This article is part of a package on the expanding power of the US presidency. For a searing cultural critique of the imperial presidency, read “ Supreme Warlord of the Earth .”
The title of Dana D. Nelson’s latest book captures both its radical rhetorical edge and its populist center. In Bad for Democracy: How the Presidency Undermines the Power of the People (University of Minnesota Press, 2008), the Vanderbilt University professor combines political philosophy, historical anecdote, and a sprinkling of pop arcana to deliver a compelling case against both the cult of Obama and the centrist pull of McCain’s “straight talk express.”
“Presidentialism works against people’s civic cultivation of democratic skills,” she argues in the introduction. “It trains us to want the president to take care of democracy for us instead of remembering that democracy, properly defined, is our job.”
While the book is both substantive and theoretical, Nelson is not coldly observing the American experiment’s mean streets from the cozy confines of an ivy tower. After demonstrating how the executive branch has morphed into a Machiavellian chamber of corporate interest, the grassroots activist focuses the latter half of her polemic on how to “reimagine and retake democracy as a project we lead together, amid and out of the savagery of our many differences.”
With Decision 2008 looming, Utne Reader turned down the talking heads to chat with Nelson about the world’s most expensive popularity contest and why it doesn’t have to be a choice between liberty and death.
In the first chapter of your book, you argue that the president has morphed into a kind of superhero. What are the roots of this transformation?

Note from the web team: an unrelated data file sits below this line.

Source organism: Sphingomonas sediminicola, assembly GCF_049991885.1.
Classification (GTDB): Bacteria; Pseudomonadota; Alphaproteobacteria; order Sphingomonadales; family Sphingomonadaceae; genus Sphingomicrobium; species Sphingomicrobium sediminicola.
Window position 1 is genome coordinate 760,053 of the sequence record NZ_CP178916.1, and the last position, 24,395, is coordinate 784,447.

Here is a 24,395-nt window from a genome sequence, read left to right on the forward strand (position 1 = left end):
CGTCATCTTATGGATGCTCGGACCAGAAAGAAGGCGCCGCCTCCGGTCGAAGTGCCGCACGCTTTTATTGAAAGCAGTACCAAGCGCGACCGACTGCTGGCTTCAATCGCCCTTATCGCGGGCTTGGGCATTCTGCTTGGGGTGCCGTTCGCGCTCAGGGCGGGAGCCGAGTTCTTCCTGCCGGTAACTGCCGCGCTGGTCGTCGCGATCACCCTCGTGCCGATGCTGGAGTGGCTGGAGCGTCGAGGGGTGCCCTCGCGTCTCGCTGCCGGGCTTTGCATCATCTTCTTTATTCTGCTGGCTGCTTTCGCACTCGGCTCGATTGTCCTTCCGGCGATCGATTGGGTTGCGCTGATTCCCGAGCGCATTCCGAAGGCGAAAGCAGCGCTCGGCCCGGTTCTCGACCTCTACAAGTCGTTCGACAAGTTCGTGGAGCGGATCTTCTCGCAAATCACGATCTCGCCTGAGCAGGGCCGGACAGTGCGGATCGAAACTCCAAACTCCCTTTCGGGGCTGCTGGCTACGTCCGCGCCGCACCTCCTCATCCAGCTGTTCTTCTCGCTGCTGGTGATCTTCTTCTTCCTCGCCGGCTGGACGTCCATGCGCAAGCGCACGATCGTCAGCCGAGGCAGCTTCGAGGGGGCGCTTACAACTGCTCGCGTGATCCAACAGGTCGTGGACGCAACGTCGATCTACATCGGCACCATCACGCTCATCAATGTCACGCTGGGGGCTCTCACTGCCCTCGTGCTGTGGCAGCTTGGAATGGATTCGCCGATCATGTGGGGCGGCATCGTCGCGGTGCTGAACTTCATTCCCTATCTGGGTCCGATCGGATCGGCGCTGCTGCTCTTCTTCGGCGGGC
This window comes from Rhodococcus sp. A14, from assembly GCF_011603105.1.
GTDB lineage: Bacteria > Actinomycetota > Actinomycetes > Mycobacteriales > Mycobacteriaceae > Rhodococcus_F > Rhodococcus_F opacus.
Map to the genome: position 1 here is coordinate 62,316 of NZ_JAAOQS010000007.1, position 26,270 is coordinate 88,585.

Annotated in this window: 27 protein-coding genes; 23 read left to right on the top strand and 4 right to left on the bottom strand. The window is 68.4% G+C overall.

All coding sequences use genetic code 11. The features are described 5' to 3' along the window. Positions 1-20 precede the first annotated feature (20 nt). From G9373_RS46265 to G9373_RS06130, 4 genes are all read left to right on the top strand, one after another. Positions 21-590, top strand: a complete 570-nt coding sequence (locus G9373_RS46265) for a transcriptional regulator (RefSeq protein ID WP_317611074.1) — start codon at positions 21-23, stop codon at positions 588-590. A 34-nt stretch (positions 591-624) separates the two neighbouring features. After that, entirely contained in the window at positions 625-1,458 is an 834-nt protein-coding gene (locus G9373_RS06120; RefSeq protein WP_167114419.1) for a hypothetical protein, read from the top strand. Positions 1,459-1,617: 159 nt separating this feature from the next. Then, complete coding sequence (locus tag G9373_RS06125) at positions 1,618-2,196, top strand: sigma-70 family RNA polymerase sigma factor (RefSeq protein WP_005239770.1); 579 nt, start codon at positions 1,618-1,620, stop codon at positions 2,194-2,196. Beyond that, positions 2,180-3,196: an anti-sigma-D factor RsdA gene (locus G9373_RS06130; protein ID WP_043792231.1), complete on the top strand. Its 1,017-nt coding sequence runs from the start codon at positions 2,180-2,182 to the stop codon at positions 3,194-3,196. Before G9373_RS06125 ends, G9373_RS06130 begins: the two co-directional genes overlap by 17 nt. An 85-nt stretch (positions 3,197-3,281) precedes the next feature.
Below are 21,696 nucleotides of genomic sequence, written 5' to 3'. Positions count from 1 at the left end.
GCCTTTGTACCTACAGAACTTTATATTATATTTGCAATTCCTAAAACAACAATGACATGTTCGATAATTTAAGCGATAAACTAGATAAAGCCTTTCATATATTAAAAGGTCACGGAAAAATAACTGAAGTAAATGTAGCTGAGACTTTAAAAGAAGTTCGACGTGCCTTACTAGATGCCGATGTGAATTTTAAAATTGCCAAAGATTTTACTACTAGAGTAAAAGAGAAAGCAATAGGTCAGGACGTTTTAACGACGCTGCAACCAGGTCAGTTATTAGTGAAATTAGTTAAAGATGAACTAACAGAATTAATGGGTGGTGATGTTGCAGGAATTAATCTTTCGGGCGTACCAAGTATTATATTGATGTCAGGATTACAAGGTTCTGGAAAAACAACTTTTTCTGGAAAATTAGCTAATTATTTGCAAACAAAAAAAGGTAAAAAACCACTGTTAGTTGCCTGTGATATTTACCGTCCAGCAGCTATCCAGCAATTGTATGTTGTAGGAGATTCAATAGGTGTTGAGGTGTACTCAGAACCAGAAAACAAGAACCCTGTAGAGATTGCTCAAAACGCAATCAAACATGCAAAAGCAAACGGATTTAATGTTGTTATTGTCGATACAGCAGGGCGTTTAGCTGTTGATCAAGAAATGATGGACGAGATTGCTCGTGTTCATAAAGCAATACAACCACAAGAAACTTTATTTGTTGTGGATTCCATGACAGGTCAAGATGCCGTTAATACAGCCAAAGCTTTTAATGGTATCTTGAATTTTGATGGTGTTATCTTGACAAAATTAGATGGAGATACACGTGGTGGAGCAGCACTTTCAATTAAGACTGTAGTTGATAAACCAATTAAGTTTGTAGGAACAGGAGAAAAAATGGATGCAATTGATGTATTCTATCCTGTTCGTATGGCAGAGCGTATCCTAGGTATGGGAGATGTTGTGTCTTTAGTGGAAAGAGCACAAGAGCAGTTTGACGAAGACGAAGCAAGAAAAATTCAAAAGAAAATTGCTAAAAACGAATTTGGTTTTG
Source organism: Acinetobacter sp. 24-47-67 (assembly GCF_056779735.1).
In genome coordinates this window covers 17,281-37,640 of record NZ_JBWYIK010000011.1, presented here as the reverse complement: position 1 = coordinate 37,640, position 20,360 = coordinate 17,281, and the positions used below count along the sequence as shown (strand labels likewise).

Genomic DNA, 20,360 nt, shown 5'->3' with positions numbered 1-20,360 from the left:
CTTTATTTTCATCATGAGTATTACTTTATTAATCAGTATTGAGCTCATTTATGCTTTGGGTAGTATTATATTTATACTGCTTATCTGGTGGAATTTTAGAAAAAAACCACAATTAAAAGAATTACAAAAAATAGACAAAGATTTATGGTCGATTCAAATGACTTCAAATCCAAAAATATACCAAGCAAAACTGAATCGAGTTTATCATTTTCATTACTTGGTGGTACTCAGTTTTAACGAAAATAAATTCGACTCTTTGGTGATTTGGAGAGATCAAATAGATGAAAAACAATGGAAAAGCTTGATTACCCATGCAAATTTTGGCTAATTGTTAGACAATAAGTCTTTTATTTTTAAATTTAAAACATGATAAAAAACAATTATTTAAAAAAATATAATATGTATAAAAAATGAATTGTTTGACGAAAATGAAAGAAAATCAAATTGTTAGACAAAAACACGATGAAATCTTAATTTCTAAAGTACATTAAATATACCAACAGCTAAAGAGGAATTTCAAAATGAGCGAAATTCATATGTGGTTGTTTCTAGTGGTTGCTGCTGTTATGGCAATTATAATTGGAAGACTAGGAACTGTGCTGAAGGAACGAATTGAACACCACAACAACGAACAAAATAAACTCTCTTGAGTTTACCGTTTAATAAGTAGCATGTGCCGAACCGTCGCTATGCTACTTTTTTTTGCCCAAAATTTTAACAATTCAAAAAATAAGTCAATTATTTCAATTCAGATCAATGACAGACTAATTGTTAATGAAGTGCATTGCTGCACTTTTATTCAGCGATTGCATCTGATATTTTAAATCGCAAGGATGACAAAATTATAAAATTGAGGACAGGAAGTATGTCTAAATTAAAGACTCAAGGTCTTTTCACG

There are several flashpoints. One is in that wonderful “I cannot tell a lie” biography by Mason Locke Weems [The Life of Washington, 1806] where the president is impermeable. He fights in battles, and while bullets pierce his regiments, they never pierce his body. At the same time, he’s an extraordinarily softhearted man. Americans latched onto that image as they got anxious about political partisanship and whether or not democracy was going to survive.
President Jackson became a kind of mythical repository, even after his death, for desires about political unity, not so much political representation. It’s really in the early 20th century, though, that the invincible president became intractable, right as popular culture was starting to promulgate the superhero and FDR was leading the nation out of the Great Depression and into World War II. Citizens were trained to imagine that the president would be this kind of superheroic character who will offer extralegal solutions to their problems.
How does imbuing an executive with superhuman power weaken our democracy?
The American Revolution was fought so that the people could have sovereignty. Imagining that our president will be our savior makes us reimagine democracy in opposite terms. The president has all the power and we get our power as a people from him, which is the way of a monarchy. It’s something that’s developed over a couple hundred years, but it takes us back to exactly the place that we as a nation tried to reject.
Later in the book, you write about the emergence of the “unitary executive” during the Reagan administration. What drives this political philosophy?
The unitary executive is a corporate model of undivided leadership. It’s a model of power that wants to operate unilaterally in the name of efficiency and profit. It’s the place where an unchecked capitalism comes into severe conflict with democracy, which is an inherently inefficient process. It’s an extraconstitutional democracy that takes its authority and momentum from that superheroic conception of the president. He or she is the arbiter of our collective interest.
It’s based on the idea that the executive branch needs to set one course for the country and stay on it.